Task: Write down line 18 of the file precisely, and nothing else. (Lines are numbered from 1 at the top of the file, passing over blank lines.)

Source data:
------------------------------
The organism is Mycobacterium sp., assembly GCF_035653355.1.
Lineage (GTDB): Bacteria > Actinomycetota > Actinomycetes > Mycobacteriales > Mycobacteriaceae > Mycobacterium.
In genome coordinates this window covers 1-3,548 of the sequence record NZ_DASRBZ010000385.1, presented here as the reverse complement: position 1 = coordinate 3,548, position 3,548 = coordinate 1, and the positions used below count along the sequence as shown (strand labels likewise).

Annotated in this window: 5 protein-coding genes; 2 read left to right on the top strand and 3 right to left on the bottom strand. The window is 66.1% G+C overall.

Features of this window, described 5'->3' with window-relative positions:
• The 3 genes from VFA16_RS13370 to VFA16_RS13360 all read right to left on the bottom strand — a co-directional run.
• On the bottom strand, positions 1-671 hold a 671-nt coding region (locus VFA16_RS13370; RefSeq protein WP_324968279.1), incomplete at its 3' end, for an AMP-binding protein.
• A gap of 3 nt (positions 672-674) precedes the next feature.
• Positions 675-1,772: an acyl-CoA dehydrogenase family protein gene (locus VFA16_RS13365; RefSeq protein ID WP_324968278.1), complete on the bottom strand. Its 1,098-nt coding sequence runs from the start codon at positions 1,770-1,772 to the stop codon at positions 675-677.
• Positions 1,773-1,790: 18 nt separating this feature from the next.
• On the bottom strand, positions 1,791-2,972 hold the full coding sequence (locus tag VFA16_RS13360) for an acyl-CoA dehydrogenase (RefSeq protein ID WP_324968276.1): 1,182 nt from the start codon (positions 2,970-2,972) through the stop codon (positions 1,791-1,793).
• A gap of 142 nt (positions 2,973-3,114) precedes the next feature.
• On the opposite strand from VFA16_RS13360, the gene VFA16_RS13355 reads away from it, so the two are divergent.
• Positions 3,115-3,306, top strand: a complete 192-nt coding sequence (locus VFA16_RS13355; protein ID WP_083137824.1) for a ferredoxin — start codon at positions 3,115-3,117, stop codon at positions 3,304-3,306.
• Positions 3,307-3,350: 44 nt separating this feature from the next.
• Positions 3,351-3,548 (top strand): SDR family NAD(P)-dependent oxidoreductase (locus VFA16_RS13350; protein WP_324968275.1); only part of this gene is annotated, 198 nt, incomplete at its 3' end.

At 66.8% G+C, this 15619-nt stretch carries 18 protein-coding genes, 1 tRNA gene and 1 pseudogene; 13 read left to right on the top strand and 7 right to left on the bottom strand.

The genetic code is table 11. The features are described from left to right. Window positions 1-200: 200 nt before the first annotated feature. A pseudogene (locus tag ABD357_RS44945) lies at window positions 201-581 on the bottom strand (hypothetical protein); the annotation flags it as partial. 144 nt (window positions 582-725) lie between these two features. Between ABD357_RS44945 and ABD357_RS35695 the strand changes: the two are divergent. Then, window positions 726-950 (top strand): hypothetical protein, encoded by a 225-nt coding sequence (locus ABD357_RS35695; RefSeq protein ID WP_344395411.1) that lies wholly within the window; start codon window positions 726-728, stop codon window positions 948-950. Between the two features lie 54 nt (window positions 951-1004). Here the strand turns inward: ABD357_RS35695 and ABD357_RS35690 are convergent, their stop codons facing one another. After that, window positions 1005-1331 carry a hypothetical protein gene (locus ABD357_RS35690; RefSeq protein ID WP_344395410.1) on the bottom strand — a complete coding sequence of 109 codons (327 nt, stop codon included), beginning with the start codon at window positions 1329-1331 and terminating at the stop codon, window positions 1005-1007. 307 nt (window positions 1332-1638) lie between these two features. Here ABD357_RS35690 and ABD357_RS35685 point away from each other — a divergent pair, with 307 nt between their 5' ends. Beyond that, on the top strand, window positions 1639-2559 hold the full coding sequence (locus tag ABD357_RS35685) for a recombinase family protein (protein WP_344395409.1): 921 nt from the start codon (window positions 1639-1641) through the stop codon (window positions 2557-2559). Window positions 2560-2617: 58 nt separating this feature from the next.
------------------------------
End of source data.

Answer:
The genetic code is table 11. The features are described from left to right. Window positions 1-200: 200 nt before the first annotated feature. A pseudogene (locus tag ABD357_RS44945) lies at window positions 201-581 on the bottom strand (hypothetical protein); the annotation flags it as partial. 144 nt (window positions 582-725) lie between these two features. Between ABD357_RS44945 and ABD357_RS35695 the strand changes: the two are divergent. Then, window positions 726-950 (top strand): hypothetical protein, encoded by a 225-nt coding sequence (locus ABD357_RS35695; RefSeq protein ID WP_344395411.1) that lies wholly within the window; start codon window positions 726-728, stop codon window positions 948-950. Between the two features lie 54 nt (window positions 951-1004). Here the strand turns inward: ABD357_RS35695 and ABD357_RS35690 are convergent, their stop codons facing one another. After that, window positions 1005-1331 carry a hypothetical protein gene (locus ABD357_RS35690; RefSeq protein ID WP_344395410.1) on the bottom strand — a complete coding sequence of 109 codons (327 nt, stop codon included), beginning with the start codon at window positions 1329-1331 and terminating at the stop codon, window positions 1005-1007. 307 nt (window positions 1332-1638) lie between these two features. Here ABD357_RS35690 and ABD357_RS35685 point away from each other — a divergent pair, with 307 nt between their 5' ends. Beyond that, on the top strand, window positions 1639-2559 hold the full coding sequence (locus tag ABD357_RS35685) for a recombinase family protein (protein WP_344395409.1): 921 nt from the start codon (window positions 1639-1641) through the stop codon (window positions 2557-2559). Window positions 2560-2617: 58 nt separating this feature from the next.